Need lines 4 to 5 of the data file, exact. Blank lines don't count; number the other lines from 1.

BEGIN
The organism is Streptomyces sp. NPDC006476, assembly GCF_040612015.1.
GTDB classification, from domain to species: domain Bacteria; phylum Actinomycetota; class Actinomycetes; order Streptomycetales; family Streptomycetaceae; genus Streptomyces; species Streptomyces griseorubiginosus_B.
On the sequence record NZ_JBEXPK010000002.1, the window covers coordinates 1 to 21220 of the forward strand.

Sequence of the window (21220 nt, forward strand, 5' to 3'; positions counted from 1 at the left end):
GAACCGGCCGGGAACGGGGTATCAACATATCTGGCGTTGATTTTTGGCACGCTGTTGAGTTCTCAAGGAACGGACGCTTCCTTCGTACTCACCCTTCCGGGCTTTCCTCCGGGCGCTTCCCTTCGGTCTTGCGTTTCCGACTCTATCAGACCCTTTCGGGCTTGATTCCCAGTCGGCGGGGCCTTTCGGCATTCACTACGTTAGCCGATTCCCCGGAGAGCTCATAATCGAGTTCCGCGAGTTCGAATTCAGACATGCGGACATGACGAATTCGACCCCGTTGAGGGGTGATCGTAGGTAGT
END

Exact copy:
Sequence of the window (21220 nt, forward strand, 5' to 3'; positions counted from 1 at the left end):
GAACCGGCCGGGAACGGGGTATCAACATATCTGGCGTTGATTTTTGGCACGCTGTTGAGTTCTCAAGGAACGGACGCTTCCTTCGTACTCACCCTTCCGGGCTTTCCTCCGGGCGCTTCCCTTCGGTCTTGCGTTTCCGACTCTATCAGACCCTTTCGGGCTTGATTCCCAGTCGGCGGGGCCTTTCGGCATTCACTACGTTAGCCGATTCCCCGGAGAGCTCATAATCGAGTTCCGCGAGTTCGAATTCAGACATGCGGACATGACGAATTCGACCCCGTTGAGGGGTGATCGTAGGTAGT